The next day (June 27), a new emperor was elected, which was the former commander of the protector corps, Jovian. The Romans were in a critical situation: they were surrounded by the Persian army, unable to replenish food supplies, demoralized by the death of Julian. Therefore, the only way out and hope for salvation was a further retreat in the direction of Corduena. The army of Jovian, having passed through the areas of Sumera and Kharkha, reached the city of Dura on July 1, located on the banks of the Tigris, but could not move further, being surrounded by the Persian army led by Shapur II himself. Unable to either move further north or cross to the right bank of the Tigris, nor replenish food supplies, the Romans were in a critical situation.
Knowing the situation in which Jovian and his army found themselves, Shapur II sent ambassadors to the emperor with a proposal for negotiations. As a result, the Persians were able to impose on Jovian a peace treaty that was extremely unprofitable for the Romans, having two main conditions: 1) transferring Persia to five Roman regions in Upper Mesopotamia ( Arzanena, Moksoeny, Zabditseny, Regimena, Corduena) with fortresses located there, as well as cities Nisibis, Sinhary and the Moors Camp, and 2) Rome’s refusal to support Armenia. The treaty was signed for 30 years and supported by notable hostages on both sides. After this, the retreat of the starving, exhausted by the continuous clashes with the enemy, but still preserved (although at a very high price), the Roman army turned into a stampede.
Consequences of the campaign
As a result, the extremely unsuccessfully ended campaign of 363, the empire not only ceded to Persia a number of its territories, which had great strategic importance, but, in fact, betrayed its most loyal Eastern ally – Armenia.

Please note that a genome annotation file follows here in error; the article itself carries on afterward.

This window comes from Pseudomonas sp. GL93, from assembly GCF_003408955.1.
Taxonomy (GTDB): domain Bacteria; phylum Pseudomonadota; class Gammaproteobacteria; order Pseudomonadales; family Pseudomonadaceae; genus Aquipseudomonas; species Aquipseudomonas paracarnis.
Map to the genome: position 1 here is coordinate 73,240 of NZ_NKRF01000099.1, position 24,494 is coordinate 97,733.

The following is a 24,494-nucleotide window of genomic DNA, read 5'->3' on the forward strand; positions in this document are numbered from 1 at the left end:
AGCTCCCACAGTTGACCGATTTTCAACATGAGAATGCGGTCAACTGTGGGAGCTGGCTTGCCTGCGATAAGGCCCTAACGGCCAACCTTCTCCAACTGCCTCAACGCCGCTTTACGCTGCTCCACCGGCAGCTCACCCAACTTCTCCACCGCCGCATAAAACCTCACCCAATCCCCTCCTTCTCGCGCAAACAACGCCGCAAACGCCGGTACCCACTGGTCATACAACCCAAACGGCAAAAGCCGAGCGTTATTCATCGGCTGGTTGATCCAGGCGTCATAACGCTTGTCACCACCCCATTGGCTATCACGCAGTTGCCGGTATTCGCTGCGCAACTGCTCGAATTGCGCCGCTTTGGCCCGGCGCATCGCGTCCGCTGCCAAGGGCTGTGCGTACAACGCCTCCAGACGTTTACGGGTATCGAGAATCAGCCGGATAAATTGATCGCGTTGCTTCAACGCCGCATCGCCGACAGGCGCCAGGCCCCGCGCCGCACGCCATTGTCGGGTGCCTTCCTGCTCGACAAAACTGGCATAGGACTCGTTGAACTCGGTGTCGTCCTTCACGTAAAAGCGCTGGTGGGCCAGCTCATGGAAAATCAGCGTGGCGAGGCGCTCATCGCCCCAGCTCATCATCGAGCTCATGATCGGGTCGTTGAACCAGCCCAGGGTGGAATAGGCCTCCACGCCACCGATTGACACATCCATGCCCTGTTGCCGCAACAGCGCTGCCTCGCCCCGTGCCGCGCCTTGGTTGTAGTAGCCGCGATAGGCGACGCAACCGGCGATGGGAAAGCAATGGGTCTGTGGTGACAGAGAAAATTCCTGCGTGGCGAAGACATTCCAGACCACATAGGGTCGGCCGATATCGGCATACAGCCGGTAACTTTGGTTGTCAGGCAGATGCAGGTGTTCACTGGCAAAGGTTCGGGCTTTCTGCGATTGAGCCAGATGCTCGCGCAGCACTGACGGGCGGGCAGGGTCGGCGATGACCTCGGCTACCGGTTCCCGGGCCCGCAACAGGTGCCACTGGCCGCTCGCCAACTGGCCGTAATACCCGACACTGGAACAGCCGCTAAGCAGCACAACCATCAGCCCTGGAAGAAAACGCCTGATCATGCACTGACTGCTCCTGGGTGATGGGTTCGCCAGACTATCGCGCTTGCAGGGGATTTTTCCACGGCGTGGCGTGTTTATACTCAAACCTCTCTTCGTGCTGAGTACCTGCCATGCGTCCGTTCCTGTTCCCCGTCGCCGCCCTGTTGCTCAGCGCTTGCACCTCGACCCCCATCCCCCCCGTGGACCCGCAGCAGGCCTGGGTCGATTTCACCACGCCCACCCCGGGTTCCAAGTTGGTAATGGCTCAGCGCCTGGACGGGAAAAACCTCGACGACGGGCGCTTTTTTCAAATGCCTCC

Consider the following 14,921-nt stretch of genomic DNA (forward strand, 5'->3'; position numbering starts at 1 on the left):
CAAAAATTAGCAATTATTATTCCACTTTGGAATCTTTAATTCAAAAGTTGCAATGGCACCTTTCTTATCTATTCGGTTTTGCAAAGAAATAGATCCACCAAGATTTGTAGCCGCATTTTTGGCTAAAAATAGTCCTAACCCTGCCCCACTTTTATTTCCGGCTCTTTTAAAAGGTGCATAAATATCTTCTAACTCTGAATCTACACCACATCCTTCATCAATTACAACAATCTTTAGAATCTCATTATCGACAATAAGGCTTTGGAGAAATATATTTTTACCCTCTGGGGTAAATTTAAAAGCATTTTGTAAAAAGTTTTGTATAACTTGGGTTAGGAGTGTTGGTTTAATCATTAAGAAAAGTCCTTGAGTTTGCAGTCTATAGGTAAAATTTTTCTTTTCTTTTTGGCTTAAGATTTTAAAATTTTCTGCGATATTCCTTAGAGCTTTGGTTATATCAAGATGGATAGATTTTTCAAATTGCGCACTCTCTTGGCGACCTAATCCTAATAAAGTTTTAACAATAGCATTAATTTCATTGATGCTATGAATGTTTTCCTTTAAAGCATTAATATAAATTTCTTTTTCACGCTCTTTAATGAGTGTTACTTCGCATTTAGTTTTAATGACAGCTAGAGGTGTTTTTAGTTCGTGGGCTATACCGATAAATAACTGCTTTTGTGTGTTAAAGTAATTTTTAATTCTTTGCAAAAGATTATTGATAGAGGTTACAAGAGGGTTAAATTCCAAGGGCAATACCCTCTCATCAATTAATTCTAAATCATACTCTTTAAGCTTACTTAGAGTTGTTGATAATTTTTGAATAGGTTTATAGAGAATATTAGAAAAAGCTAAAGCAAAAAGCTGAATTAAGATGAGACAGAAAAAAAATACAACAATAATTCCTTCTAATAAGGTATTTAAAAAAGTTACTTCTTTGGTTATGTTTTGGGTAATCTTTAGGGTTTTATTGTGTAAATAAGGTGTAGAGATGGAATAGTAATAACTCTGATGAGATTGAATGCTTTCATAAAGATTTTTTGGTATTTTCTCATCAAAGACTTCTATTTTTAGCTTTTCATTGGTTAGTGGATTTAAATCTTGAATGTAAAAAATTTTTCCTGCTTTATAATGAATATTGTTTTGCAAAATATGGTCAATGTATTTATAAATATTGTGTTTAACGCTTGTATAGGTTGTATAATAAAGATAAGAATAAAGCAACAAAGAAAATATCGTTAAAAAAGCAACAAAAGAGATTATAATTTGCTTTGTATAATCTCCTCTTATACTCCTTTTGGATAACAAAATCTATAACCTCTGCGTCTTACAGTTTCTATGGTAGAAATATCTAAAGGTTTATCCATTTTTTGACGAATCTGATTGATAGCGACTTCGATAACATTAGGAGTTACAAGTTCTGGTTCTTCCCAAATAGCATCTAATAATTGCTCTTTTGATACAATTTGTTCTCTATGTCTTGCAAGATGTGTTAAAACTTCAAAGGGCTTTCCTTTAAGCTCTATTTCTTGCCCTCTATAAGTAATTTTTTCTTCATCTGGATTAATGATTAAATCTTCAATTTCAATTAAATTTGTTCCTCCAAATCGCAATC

In fulfillment of the terms of the treaty, the Roman state was forced to cede Persia to one of the key (both militarily and economically) points of Northern Mesopotamia — Nisibis. Residents of Nisibis, on pain of death, were ordered to leave the city within three days, after which, despite the protests of the townspeople, he was occupied by the Persians. According to al-Tabari, 12,000 people were resettled from Istahra, Isfahan, and other regions of the Persian empire by order of Shapur to Nisibis.
Thus, none of the goals pursued by Julian during the preparation for the Persian campaign was fully achieved. Positions of Sassanian Iran in Asia Minor dramatically increased. Nevertheless, the positive result of the campaign of 363 for Rome was the signing of another peace treaty with Persia, which ensured a quiet life for the eastern provinces of the empire for a long period. In the coming decades, the territory of Armenia became the scene of struggle between Rome and Iran for dominance in Western Asia.
Ammianus Marcellinus Roman history. M., 2005.
Dexipp . History // Byzantine historians Deksipp
Gregory the Theologian . Collection of Creations
Eutropius . Brief history from the founding of the City
Theophanes Byzantium . Chronicle of the Byzantine Theophanes from Diocletian to the kings Michael and his son Theophylact
Theodoret Cyrus Church history. SPb